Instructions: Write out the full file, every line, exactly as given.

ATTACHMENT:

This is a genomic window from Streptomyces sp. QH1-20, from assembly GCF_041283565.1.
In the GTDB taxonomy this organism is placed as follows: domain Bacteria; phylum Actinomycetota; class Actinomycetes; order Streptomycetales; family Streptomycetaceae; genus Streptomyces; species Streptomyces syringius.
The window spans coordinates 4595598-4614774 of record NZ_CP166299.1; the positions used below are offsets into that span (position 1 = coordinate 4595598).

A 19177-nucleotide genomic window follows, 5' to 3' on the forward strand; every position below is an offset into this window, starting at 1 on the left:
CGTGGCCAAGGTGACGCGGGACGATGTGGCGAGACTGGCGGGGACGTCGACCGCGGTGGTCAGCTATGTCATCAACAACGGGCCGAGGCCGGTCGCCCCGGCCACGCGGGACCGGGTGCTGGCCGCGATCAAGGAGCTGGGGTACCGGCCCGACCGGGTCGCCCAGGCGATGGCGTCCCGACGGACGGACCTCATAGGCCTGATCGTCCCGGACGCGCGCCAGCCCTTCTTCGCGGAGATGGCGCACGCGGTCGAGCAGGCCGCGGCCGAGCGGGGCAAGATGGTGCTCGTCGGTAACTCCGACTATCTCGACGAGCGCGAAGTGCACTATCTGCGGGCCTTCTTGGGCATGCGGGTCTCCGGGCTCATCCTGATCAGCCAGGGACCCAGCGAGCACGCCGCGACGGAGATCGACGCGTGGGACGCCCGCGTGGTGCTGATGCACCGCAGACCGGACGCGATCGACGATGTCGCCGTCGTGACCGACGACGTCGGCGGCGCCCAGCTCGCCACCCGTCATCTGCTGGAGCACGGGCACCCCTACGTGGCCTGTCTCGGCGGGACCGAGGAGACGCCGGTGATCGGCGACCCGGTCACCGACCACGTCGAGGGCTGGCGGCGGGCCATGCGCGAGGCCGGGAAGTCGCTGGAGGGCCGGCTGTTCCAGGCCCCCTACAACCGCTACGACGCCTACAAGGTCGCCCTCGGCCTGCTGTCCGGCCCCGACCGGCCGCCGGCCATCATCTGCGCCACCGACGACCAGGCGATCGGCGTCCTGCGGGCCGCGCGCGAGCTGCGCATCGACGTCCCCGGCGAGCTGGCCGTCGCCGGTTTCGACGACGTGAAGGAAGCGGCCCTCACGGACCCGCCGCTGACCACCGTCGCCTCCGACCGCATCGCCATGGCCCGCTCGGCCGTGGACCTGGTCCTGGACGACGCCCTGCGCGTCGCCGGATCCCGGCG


This is a genomic window from Streptomyces sp. QH1-20, from assembly GCF_041283565.1.
In the GTDB taxonomy this organism is placed as follows: domain Bacteria; phylum Actinomycetota; class Actinomycetes; order Streptomycetales; family Streptomycetaceae; genus Streptomyces; species Streptomyces syringius.
The window spans coordinates 4595598-4614774 of record NZ_CP166299.1; the positions used below are offsets into that span (position 1 = coordinate 4595598).

A 19177-nucleotide genomic window follows, 5' to 3' on the forward strand; every position below is an offset into this window, starting at 1 on the left:
CGTGGCCAAGGTGACGCGGGACGATGTGGCGAGACTGGCGGGGACGTCGACCGCGGTGGTCAGCTATGTCATCAACAACGGGCCGAGGCCGGTCGCCCCGGCCACGCGGGACCGGGTGCTGGCCGCGATCAAGGAGCTGGGGTACCGGCCCGACCGGGTCGCCCAGGCGATGGCGTCCCGACGGACGGACCTCATAGGCCTGATCGTCCCGGACGCGCGCCAGCCCTTCTTCGCGGAGATGGCGCACGCGGTCGAGCAGGCCGCGGCCGAGCGGGGCAAGATGGTGCTCGTCGGTAACTCCGACTATCTCGACGAGCGCGAAGTGCACTATCTGCGGGCCTTCTTGGGCATGCGGGTCTCCGGGCTCATCCTGATCAGCCAGGGACCCAGCGAGCACGCCGCGACGGAGATCGACGCGTGGGACGCCCGCGTGGTGCTGATGCACCGCAGACCGGACGCGATCGACGATGTCGCCGTCGTGACCGACGACGTCGGCGGCGCCCAGCTCGCCACCCGTCATCTGCTGGAGCACGGGCACCCCTACGTGGCCTGTCTCGGCGGGACCGAGGAGACGCCGGTGATCGGCGACCCGGTCACCGACCACGTCGAGGGCTGGCGGCGGGCCATGCGCGAGGCCGGGAAGTCGCTGGAGGGCCGGCTGTTCCAGGCCCCCTACAACCGCTACGACGCCTACAAGGTCGCCCTCGGCCTGCTGTCCGGCCCCGACCGGCCGCCGGCCATCATCTGCGCCACCGACGACCAGGCGATCGGCGTCCTGCGGGCCGCGCGCGAGCTGCGCATCGACGTCCCCGGCGAGCTGGCCGTCGCCGGTTTCGACGACGTGAAGGAAGCGGCCCTCACGGACCCGCCGCTGACCACCGTCGCCTCCGACCGCATCGCCATGGCCCGCTCGGCCGTGGACCTGGTCCTGGACGACGCCCTGCGCGTCGCCGGATCCCGGCG